The specific reforms are beside the point for these purposes. The point is the need for and public agreement to some balancing, some inconveniences and impediments to total freedom to do anything with guns up to the doorstep of a felony or a massacre. Until we do this, not only do we not have any of even the most basic reforms which could begin to make it a little harder to commit massacres, we also collectively send a signal as a society. Guns are not only potentially fatal as tools. They are all powerful totems. They are untouchable. They reduce adults who promise to spare no exertion to protect the country from various public or domestic threats to be reduced to the gibberish and nonsense of “thoughts and prayers.” Nothing is a deeper testament to the cultural power and invincibility of the gun in our society. And it is that power which is at the heart of the massacre spectacle – the desire and all-consuming need and drive to destroy lives including your own indiscriminately in a final burst of total power. Our collective impotence not only sharpens that weapon, that symbol for the perpetrators of the actual massacres. It also gives sanction for all the precursor behavior (the gun nut who is stockpiling AR-15s and ammo but never actually kills anyone).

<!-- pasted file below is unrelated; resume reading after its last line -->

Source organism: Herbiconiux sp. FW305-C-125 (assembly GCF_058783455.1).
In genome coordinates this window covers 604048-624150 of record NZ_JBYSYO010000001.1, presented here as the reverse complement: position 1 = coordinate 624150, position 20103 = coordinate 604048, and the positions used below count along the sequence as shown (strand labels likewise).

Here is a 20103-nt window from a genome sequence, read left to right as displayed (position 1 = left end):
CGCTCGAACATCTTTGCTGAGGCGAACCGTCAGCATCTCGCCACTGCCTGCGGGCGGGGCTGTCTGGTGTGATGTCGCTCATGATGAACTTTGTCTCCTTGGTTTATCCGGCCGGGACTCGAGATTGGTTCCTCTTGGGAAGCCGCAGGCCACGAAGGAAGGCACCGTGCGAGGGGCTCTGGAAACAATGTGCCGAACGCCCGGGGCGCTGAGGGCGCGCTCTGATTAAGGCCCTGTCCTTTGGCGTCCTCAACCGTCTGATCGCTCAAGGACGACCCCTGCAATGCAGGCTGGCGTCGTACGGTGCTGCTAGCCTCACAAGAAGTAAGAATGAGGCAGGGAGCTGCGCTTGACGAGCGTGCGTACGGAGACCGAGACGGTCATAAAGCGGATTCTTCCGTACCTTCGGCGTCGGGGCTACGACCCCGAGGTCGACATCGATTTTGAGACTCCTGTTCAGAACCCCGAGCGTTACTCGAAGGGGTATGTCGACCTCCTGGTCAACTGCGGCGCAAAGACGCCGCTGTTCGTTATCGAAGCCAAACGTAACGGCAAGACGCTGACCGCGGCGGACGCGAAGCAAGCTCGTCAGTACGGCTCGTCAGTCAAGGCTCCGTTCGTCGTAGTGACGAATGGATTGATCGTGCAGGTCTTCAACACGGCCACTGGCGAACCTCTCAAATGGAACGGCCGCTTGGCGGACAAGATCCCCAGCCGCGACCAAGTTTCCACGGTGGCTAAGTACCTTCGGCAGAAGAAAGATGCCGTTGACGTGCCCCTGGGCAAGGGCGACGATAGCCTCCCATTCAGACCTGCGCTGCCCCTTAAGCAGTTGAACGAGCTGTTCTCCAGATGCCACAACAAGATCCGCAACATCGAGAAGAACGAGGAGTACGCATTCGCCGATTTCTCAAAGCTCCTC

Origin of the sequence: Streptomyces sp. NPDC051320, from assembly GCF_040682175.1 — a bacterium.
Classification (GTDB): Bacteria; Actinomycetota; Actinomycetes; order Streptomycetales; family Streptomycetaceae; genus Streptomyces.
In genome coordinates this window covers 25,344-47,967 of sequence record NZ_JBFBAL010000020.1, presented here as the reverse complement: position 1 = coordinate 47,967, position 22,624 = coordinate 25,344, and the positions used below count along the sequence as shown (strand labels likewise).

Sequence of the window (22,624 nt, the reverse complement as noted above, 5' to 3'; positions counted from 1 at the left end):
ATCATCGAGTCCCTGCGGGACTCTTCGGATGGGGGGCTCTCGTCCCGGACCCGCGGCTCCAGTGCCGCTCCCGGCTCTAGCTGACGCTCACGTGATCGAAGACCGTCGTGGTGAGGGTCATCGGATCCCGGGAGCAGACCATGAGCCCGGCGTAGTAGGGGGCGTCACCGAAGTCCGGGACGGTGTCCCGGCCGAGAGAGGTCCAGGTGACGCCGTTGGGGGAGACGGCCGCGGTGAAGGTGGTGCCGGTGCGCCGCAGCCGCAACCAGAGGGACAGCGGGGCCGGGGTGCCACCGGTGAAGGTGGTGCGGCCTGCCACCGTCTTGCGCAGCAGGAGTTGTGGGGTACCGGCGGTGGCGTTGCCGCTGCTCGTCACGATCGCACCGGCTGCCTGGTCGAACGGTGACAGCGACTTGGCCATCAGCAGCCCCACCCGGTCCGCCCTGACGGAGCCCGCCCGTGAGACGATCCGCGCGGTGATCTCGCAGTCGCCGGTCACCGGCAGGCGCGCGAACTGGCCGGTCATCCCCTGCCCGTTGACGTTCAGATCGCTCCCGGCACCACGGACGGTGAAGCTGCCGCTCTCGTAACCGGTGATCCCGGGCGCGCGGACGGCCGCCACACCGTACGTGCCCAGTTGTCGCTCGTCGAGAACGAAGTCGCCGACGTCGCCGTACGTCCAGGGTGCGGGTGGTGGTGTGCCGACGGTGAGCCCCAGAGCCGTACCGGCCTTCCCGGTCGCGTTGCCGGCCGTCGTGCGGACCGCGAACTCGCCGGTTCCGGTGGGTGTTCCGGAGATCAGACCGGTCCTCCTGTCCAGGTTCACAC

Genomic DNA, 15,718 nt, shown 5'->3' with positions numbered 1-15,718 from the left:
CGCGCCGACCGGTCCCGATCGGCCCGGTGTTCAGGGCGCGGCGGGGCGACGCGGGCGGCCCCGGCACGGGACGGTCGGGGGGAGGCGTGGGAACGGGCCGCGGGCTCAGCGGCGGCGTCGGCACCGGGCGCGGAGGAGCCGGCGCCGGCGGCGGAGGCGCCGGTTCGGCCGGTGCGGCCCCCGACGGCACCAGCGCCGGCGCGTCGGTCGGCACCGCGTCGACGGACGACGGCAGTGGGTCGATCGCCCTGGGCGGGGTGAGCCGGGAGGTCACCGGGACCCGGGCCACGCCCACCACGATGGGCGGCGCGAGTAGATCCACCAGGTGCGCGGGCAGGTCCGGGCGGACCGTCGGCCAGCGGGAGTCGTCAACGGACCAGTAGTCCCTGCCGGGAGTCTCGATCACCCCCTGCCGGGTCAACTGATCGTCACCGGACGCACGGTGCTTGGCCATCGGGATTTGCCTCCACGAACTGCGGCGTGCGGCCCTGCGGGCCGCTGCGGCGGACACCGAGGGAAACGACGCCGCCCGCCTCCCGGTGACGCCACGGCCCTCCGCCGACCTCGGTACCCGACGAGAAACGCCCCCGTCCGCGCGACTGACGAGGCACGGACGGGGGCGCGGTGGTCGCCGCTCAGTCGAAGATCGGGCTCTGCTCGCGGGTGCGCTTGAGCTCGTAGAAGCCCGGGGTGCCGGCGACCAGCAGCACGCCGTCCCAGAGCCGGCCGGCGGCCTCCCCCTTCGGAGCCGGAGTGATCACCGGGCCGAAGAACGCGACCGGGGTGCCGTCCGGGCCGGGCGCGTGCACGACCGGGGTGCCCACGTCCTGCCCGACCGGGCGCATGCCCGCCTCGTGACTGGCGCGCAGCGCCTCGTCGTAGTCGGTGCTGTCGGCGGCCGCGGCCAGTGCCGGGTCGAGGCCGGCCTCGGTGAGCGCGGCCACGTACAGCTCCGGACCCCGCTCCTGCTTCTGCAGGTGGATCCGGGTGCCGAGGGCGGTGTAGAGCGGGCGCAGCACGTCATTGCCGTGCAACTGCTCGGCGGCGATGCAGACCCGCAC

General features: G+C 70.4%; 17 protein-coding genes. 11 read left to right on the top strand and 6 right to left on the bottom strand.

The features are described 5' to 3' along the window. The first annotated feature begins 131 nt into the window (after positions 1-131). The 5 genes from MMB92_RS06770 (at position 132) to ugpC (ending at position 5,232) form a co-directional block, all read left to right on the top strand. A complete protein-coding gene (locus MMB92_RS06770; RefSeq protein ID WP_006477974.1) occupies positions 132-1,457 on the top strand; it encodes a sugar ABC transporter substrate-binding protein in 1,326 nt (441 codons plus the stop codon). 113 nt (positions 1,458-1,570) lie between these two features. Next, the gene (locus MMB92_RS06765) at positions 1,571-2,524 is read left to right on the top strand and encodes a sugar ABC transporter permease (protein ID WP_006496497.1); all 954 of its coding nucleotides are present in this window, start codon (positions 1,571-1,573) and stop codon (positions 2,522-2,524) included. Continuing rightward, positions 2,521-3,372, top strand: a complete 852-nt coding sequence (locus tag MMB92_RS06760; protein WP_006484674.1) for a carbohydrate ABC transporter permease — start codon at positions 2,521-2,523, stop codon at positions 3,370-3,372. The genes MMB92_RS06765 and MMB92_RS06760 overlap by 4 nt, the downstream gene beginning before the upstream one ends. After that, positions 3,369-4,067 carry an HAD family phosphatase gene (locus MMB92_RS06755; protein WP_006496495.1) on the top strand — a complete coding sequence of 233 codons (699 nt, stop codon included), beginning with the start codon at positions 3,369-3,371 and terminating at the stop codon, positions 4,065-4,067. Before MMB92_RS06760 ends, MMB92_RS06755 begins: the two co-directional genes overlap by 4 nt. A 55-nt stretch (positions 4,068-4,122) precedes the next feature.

The reforms are critical. And more of them than are even close to the current debate will be required. But the core of the culture of massacre is equally driven by the social sickness of inaction itself. It is the ultimate validation of the power of the gun that is at the heart of the sick social disease. Until we recognize that the collective message of the power and singular importance of guns is at the heart of the gun massacre scourge, we’ll never be rid of it.